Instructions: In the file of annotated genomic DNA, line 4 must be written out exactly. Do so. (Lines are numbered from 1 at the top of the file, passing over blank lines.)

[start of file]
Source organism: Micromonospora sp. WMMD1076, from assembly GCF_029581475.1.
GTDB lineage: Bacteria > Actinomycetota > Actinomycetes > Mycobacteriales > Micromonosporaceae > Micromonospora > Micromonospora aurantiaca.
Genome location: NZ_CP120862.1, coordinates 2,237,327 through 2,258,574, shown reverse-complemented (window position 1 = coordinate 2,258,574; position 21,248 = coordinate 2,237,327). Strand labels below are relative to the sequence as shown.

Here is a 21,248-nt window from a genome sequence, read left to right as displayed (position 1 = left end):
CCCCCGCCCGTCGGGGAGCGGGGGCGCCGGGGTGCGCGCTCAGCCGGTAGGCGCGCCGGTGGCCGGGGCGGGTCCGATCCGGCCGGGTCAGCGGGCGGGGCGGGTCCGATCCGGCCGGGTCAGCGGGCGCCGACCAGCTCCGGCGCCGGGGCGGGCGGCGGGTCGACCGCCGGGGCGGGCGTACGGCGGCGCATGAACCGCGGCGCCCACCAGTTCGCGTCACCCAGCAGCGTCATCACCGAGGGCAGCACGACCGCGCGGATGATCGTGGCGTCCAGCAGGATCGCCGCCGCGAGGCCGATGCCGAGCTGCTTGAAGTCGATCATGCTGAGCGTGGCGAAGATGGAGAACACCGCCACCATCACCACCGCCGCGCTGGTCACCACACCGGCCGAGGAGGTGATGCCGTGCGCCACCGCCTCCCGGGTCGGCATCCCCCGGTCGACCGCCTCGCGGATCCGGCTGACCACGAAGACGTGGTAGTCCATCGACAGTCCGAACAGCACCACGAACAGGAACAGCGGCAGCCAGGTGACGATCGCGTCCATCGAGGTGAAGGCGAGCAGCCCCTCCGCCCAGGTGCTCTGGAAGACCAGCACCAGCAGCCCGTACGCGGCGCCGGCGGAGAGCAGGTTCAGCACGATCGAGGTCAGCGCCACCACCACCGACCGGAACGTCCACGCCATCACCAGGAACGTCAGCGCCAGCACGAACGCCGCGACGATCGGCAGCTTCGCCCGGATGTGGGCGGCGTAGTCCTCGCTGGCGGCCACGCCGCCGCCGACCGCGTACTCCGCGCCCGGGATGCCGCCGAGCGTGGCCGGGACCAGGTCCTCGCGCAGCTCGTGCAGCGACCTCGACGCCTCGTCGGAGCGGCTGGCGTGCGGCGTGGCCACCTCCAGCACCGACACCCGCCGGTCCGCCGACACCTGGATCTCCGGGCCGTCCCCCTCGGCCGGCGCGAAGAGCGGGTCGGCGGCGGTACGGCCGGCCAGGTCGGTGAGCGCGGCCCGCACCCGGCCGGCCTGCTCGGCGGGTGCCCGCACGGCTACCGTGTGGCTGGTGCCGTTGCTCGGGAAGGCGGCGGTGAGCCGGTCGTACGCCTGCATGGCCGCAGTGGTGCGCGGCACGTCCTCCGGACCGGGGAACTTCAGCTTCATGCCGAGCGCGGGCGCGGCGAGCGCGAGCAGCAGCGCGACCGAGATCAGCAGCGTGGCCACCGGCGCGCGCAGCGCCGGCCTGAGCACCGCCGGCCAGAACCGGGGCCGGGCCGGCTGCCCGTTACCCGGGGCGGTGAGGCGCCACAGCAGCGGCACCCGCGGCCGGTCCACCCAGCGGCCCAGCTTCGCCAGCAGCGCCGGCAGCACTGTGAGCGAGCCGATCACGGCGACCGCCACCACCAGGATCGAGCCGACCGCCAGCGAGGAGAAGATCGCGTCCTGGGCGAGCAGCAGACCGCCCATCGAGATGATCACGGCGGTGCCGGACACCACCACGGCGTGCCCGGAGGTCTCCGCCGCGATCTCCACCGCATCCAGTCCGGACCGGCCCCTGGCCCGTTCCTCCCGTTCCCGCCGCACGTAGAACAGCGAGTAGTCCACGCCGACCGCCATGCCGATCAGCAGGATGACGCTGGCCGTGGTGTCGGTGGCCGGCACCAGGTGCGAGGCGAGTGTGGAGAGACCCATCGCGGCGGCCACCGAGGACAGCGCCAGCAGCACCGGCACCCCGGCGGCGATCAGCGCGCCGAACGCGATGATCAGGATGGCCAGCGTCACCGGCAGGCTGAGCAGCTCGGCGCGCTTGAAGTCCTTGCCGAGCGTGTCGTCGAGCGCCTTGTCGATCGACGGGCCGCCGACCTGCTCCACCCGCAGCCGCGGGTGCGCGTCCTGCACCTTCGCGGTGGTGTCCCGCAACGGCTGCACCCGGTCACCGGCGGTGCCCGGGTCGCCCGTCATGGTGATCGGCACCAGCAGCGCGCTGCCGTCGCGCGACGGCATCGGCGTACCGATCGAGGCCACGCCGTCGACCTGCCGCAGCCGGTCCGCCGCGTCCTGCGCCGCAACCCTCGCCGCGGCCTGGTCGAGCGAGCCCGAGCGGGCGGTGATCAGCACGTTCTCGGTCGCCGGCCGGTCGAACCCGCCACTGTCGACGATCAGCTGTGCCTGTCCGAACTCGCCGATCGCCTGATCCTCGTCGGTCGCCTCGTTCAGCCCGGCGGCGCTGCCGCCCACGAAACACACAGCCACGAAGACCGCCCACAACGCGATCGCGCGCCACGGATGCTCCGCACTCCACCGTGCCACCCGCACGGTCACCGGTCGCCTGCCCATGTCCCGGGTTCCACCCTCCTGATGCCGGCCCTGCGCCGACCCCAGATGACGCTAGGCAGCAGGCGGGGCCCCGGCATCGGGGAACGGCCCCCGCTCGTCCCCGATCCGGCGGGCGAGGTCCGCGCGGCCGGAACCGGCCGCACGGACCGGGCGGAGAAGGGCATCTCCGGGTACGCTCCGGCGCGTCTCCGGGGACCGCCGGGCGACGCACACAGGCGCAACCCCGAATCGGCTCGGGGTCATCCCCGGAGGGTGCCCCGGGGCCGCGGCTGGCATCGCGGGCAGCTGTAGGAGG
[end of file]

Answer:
Here is a 21,248-nt window from a genome sequence, read left to right as displayed (position 1 = left end):